Final submissions are scheduled Friday at the sentencing hearing for a teenager who shot and killed four people and injured seven others at a home and a high school in northern Saskatchewan.
The teen pleaded guilty to two counts of first-degree murder, two counts of second-degree murder and seven counts of attempted murder in the January 2016 shooting in La Loche.
The hearing is to determine whether the teen is sentenced as an adult or a youth — he cannot be named because he was just shy of his 18th birthday when the shootings occurred.
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He could get six years of custody and four years probation if sentenced as a youth but faces a life sentence as an adult.
Some victims have already told court that the teen should be sentenced as an adult because of the severity of his crimes.
In June, the teen apologized to those who died, those who survived and their families.
He tearfully said if he could talk to teacher Adam Wood, who died from his injuries, he would tell him he was sorry.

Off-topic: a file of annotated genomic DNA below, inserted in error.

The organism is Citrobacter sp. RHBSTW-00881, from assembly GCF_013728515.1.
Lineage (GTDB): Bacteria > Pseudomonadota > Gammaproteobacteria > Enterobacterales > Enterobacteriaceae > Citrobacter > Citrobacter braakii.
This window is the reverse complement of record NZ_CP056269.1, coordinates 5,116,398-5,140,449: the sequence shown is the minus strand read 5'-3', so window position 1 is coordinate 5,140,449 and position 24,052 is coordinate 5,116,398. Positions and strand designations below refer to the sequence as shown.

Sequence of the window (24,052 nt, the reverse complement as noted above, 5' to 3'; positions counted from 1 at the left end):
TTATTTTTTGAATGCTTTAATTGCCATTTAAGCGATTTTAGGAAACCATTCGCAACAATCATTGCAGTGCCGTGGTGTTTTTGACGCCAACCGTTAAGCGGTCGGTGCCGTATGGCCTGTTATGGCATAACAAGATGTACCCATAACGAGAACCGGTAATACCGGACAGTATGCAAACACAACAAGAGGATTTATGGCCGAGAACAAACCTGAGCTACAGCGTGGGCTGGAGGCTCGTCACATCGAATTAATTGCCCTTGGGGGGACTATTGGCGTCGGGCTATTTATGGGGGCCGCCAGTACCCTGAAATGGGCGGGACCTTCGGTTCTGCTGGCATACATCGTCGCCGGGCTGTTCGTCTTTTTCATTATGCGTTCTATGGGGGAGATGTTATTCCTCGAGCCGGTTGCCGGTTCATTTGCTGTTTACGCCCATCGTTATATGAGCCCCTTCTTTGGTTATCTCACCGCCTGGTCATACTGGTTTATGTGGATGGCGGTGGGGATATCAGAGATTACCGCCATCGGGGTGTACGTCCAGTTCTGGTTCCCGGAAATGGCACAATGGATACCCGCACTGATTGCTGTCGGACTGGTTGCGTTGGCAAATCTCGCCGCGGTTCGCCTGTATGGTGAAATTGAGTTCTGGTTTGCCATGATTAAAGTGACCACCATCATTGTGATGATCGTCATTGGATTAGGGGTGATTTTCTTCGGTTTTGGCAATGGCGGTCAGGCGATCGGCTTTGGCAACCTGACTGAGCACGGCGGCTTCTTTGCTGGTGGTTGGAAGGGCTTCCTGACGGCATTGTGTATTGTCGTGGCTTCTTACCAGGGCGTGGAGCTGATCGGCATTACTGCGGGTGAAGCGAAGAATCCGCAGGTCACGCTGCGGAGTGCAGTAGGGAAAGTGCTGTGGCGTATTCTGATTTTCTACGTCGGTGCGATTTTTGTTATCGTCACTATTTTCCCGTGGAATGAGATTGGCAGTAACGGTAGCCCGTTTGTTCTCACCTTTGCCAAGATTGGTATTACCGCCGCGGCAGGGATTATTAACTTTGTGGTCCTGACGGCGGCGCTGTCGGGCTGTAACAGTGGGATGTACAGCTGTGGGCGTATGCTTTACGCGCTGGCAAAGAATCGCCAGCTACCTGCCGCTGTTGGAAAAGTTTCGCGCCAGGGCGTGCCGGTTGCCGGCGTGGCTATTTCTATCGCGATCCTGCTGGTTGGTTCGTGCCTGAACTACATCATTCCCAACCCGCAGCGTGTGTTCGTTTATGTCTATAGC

“If he was here right now, I would say to him: ‘I didn’t really know you, but I heard you were a good person, a kind person … and I’m sorry I shot you. You were not a target.'”
The teen said the same about teacher’s aide Marie Janvier, who also died, and apologized to her mother.
“I’m sorry I ruined your life and took your daughter away. All she wanted to do was help students,” he told Jackie Janvier, who sat through every day of the two-week sentencing hearing.
An agreed statement of facts read out in court detailed the shooter’s murderous path from the home to the community’s high school.
Court heard that the teen first killed Dayne Fontaine, 17, and then his brother Drayden, who was 13. Dayne pleaded for his life before he was shot 11 times, including twice in the head. Drayden was shot twice.
The teen then drove to the high school, where surveillance footage captured his frightening walk through the halls, his shotgun raised, as students and staff ran in fear.
When police arrived, the shooter ran into a women’s washroom where he put his weapon down and gave himself up.
The teen said he didn’t know what he was thinking when he pulled the trigger.
A neuropsychologist testified for the defence that the teen had an IQ of 68, which is considered well below average. A defence psychiatrist testified that the teen has symptoms of post-traumatic stress disorder, an intellectual disability, major depressive disorder and displays signs of fetal alcohol syndrome.
However, a child psychiatrist who testified for the Crown said the teen did not come across as being clearly developmentally delayed or slow.
Judge Janet McIvor has already said she will deliver her sentence at a later date.